A lot of them were going through a tough and unexpected time at home with their families or their closely crammed housemates. It doesn’t take a lot of imagination to see how anxiety can result from home base when we are suddenly expected to fit our previously externalized work and social lives into the narrow confines of the home unit. Add to this, the trying effects of navigating through unforeseen circumstances that come up during a lock-down: from having to set up a remote office in a living room or kitchen, assuming the additional role of teacher for suddenly remote-schooled children, and/or for some of us that could not work even remotely, trying to just keep our heads above water without income; all of these situations were the perfect precursors to anxiety and the clinical conditions that I saw in practice that stemmed from it.
Without a roadmap for the future during these trying times, Liver and Spleen Disharmonies are showing up as all sorts of seemingly random and unrelated conditions that people came in seeking acupuncture for, ranging from: acne and skin lesions (which I admit myself, I was also experiencing), to GI tract disruptions (like acid reflux, IBS symptoms, indigestion, distension and bloating after meals etc), to worsening PMS, hormone fluctuations during a woman’s cycle or very painful periods, to migraines and body pains that were not correlated to injury.
While this list may appear to be random, anger can have a negative impact on all the bodies systems and the presentation may vary in every individual. The human body tends to communicate its state of discomfort with physical manifestations.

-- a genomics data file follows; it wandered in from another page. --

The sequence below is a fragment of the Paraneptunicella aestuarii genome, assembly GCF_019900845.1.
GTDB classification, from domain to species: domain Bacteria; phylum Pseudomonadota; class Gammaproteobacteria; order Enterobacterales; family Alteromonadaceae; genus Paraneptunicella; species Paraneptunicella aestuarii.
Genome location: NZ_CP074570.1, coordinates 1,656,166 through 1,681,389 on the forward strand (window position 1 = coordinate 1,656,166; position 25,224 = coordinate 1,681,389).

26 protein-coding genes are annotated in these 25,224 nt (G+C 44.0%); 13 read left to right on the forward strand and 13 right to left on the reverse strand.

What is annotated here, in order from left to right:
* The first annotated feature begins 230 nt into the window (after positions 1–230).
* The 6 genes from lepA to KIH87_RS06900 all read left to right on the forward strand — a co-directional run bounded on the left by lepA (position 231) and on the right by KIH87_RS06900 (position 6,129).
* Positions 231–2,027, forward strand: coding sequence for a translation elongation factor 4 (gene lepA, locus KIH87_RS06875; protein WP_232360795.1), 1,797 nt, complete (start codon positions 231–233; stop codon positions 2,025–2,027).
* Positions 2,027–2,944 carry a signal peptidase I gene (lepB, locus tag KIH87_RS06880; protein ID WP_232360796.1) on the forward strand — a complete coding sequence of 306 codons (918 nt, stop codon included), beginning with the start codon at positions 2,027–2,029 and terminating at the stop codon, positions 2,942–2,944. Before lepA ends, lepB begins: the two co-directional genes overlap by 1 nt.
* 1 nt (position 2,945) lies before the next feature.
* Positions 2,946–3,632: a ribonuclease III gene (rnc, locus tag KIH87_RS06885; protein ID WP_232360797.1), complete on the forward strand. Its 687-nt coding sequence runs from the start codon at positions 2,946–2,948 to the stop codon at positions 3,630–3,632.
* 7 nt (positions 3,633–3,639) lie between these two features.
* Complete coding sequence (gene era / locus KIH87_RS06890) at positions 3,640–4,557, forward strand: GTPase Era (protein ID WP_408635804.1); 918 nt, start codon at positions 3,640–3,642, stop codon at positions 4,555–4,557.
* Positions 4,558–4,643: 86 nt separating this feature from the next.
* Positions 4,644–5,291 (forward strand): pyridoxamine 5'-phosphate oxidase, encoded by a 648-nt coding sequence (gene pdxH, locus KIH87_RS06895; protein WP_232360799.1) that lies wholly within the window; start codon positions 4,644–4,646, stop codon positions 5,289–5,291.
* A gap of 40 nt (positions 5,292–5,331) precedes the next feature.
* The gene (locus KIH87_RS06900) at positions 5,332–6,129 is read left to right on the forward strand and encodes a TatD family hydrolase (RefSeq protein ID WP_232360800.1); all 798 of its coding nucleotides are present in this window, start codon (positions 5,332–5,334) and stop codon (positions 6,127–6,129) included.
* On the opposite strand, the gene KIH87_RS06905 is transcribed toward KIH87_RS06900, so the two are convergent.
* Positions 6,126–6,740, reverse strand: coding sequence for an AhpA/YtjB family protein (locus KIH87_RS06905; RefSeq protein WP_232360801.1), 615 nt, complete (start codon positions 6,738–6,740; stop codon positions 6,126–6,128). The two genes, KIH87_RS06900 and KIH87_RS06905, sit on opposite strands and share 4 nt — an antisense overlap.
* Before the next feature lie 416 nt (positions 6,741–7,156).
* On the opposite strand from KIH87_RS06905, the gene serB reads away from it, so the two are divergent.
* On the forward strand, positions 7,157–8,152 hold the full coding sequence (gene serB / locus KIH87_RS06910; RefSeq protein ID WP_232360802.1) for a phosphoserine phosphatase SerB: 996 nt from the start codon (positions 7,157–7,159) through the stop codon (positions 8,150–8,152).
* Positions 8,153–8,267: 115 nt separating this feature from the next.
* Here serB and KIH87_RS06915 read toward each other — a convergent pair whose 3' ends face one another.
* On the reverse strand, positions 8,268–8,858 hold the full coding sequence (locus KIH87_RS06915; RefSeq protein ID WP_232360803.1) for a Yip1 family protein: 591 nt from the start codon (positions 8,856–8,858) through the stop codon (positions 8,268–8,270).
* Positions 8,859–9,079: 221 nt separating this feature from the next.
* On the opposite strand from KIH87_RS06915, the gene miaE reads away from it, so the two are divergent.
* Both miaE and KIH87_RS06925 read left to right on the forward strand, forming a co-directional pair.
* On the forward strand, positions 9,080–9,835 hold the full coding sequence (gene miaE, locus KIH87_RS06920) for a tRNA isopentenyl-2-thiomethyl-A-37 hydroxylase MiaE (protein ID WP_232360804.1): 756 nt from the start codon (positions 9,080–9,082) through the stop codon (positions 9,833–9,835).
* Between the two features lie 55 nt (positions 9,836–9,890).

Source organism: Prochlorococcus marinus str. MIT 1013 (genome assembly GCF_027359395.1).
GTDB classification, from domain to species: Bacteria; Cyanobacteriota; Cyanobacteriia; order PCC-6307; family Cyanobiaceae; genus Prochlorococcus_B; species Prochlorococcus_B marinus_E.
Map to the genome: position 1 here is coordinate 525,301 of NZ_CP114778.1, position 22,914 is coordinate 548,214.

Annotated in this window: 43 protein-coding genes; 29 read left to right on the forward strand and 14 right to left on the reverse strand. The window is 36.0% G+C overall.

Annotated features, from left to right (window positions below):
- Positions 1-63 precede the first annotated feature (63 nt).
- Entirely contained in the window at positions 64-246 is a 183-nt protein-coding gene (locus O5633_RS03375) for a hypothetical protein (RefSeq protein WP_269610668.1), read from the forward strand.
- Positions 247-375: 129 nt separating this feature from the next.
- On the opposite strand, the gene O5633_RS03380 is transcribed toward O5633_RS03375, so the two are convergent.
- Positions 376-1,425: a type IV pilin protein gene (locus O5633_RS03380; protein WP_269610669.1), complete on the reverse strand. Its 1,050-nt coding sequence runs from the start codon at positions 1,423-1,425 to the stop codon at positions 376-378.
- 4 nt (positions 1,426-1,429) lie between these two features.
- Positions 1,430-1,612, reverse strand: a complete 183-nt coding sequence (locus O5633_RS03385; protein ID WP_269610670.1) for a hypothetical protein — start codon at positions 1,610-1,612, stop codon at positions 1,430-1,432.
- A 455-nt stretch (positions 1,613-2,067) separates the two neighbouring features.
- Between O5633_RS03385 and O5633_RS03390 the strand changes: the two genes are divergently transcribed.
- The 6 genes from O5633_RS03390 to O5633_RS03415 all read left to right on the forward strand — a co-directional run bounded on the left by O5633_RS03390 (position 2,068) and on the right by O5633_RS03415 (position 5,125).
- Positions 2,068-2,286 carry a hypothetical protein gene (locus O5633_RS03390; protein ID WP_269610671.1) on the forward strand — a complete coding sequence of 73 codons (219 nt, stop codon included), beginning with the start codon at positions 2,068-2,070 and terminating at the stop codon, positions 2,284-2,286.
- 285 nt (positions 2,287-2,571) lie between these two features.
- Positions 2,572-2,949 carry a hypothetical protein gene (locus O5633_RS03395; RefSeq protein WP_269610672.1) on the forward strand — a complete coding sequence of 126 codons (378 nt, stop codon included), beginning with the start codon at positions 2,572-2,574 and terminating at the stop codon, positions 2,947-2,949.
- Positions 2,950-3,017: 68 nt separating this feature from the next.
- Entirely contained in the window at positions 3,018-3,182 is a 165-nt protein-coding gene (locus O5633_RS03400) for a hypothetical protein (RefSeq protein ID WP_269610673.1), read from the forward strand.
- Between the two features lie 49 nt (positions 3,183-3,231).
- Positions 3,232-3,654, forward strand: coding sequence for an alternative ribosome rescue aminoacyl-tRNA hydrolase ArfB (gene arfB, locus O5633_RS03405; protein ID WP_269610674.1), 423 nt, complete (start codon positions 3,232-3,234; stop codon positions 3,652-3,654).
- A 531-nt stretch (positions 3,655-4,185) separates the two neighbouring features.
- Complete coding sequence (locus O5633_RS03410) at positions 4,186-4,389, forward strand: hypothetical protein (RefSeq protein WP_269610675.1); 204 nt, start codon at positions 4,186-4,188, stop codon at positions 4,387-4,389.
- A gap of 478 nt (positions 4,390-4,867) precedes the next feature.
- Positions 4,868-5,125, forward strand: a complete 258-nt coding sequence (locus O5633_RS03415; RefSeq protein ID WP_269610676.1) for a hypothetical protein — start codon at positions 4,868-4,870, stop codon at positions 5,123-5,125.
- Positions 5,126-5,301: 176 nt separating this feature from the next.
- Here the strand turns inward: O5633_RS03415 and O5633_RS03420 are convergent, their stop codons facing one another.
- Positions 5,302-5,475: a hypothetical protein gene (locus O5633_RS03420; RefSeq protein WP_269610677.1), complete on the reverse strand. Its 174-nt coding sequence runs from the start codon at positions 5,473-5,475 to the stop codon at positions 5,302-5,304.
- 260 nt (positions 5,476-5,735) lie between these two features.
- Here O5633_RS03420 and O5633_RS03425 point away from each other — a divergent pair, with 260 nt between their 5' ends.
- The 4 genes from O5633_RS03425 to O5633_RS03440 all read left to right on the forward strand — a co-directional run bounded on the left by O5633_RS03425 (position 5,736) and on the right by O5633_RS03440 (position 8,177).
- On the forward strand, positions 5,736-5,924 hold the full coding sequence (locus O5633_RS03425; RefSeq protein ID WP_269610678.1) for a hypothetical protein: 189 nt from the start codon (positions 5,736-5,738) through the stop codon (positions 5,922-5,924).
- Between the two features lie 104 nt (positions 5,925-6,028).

Mental health and the involvement of the Heart Meridian was largely left out of the discussion until now. Liver and Spleen disharmonies are but one facet of the larger health issue of anxiety. It takes Heart syndromes to form one more essential piece of the complex picture of what it means to be human and to experience anxiety.
The Heart is usually the meridian that I select (sometimes alongside its companion meridian on the Pericardium Channel) when it comes to treating emotional and mental issues.
In addition to Liver and Spleen disorders, I was also seeing what we Acupuncturists usually diagnose as Heart Meridian related conditions like: insomnia (either of the type where its hard to fall asleep or where you wake up a lot at night), vivid and emotionally volatile dreams, anxiety at bedtime, stress related compensation behaviors (such as overeating, binge eating, perfectionism, episodes of panic, and yes, even what people refer to as “doom scrolling”) and physical manifestations of anxiety (like racing heart rate, extreme fatigue, shortness of breath, digestive or bowel related disorders).
Heart is seen as the mind in TCM theory. A sound mind is required for a sound body. If the Heart, or the mind, is not intact it becomes disturbed by external events or agitated by emotional upsets. This can cause the body’s normal regulatory functions to become derailed. The physical body exists in harmony with the mind and the natural extensions of the mind. If the Heart is battered by the perception of the loss of control in the immediate, external environment, the nervous system will sound the alarm and start to funnel all of its energies into getting the body prepared to either fight, take flight or hide from danger.